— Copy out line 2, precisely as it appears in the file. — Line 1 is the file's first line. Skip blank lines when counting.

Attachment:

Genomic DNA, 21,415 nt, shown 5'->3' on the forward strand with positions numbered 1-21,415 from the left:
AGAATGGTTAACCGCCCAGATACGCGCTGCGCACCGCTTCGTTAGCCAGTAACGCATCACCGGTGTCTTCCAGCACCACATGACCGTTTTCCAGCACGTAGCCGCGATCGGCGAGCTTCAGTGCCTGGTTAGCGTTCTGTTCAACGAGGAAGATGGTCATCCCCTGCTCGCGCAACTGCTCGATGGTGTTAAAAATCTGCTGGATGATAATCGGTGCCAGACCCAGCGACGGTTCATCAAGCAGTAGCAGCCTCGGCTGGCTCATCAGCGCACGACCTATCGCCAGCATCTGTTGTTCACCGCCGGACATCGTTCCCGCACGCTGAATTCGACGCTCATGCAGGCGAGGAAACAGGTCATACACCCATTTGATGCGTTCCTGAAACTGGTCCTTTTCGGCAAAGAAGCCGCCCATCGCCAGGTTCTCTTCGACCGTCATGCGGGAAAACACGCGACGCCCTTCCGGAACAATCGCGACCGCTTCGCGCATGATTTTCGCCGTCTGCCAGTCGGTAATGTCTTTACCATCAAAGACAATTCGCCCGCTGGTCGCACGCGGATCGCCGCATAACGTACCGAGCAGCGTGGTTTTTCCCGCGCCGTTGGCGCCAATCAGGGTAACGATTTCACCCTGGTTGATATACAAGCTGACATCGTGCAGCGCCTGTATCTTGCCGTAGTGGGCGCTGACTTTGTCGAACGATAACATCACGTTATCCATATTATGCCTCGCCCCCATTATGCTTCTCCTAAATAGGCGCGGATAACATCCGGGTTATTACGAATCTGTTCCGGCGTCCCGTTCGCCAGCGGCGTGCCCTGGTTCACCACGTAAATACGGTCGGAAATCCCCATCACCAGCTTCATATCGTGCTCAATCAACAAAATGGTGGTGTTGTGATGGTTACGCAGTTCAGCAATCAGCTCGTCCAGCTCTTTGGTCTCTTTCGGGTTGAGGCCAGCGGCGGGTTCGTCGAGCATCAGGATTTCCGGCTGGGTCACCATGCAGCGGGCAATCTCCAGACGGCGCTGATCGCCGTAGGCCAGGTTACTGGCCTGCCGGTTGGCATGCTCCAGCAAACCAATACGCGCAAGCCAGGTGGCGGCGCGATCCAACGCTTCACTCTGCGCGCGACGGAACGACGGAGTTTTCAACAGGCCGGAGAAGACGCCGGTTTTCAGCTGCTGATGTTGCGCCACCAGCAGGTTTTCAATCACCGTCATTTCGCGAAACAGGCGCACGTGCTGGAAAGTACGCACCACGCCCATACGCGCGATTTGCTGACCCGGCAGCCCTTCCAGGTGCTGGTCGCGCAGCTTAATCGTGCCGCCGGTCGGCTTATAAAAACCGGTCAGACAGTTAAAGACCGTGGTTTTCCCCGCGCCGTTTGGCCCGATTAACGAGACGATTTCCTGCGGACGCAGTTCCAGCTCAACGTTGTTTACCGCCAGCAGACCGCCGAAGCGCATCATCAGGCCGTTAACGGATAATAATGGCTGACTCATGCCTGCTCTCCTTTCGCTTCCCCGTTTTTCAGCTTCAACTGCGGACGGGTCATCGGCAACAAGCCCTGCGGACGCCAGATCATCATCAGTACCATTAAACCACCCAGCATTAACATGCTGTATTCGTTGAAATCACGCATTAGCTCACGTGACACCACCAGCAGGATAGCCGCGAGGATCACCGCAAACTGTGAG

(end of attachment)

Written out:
AGAATGGTTAACCGCCCAGATACGCGCTGCGCACCGCTTCGTTAGCCAGTAACGCATCACCGGTGTCTTCCAGCACCACATGACCGTTTTCCAGCACGTAGCCGCGATCGGCGAGCTTCAGTGCCTGGTTAGCGTTCTGTTCAACGAGGAAGATGGTCATCCCCTGCTCGCGCAACTGCTCGATGGTGTTAAAAATCTGCTGGATGATAATCGGTGCCAGACCCAGCGACGGTTCATCAAGCAGTAGCAGCCTCGGCTGGCTCATCAGCGCACGACCTATCGCCAGCATCTGTTGTTCACCGCCGGACATCGTTCCCGCACGCTGAATTCGACGCTCATGCAGGCGAGGAAACAGGTCATACACCCATTTGATGCGTTCCTGAAACTGGTCCTTTTCGGCAAAGAAGCCGCCCATCGCCAGGTTCTCTTCGACCGTCATGCGGGAAAACACGCGACGCCCTTCCGGAACAATCGCGACCGCTTCGCGCATGATTTTCGCCGTCTGCCAGTCGGTAATGTCTTTACCATCAAAGACAATTCGCCCGCTGGTCGCACGCGGATCGCCGCATAACGTACCGAGCAGCGTGGTTTTTCCCGCGCCGTTGGCGCCAATCAGGGTAACGATTTCACCCTGGTTGATATACAAGCTGACATCGTGCAGCGCCTGTATCTTGCCGTAGTGGGCGCTGACTTTGTCGAACGATAACATCACGTTATCCATATTATGCCTCGCCCCCATTATGCTTCTCCTAAATAGGCGCGGATAACATCCGGGTTATTACGAATCTGTTCCGGCGTCCCGTTCGCCAGCGGCGTGCCCTGGTTCACCACGTAAATACGGTCGGAAATCCCCATCACCAGCTTCATATCGTGCTCAATCAACAAAATGGTGGTGTTGTGATGGTTACGCAGTTCAGCAATCAGCTCGTCCAGCTCTTTGGTCTCTTTCGGGTTGAGGCCAGCGGCGGGTTCGTCGAGCATCAGGATTTCCGGCTGGGTCACCATGCAGCGGGCAATCTCCAGACGGCGCTGATCGCCGTAGGCCAGGTTACTGGCCTGCCGGTTGGCATGCTCCAGCAAACCAATACGCGCAAGCCAGGTGGCGGCGCGATCCAACGCTTCACTCTGCGCGCGACGGAACGACGGAGTTTTCAACAGGCCGGAGAAGACGCCGGTTTTCAGCTGCTGATGTTGCGCCACCAGCAGGTTTTCAATCACCGTCATTTCGCGAAACAGGCGCACGTGCTGGAAAGTACGCACCACGCCCATACGCGCGATTTGCTGACCCGGCAGCCCTTCCAGGTGCTGGTCGCGCAGCTTAATCGTGCCGCCGGTCGGCTTATAAAAACCGGTCAGACAGTTAAAGACCGTGGTTTTCCCCGCGCCGTTTGGCCCGATTAACGAGACGATTTCCTGCGGACGCAGTTCCAGCTCAACGTTGTTTACCGCCAGCAGACCGCCGAAGCGCATCATCAGGCCGTTAACGGATAATAATGGCTGACTCATGCCTGCTCTCCTTTCGCTTCCCCGTTTTTCAGCTTCAACTGCGGACGGGTCATCGGCAACAAGCCCTGCGGACGCCAGATCATCATCAGTACCATTAAACCACCCAGCATTAACATGCTGTATTCGTTGAAATCACGCATTAGCTCACGTGACACCACCAGCAGGATAGCCGCGAGGATCACCGCAAACTGTGAG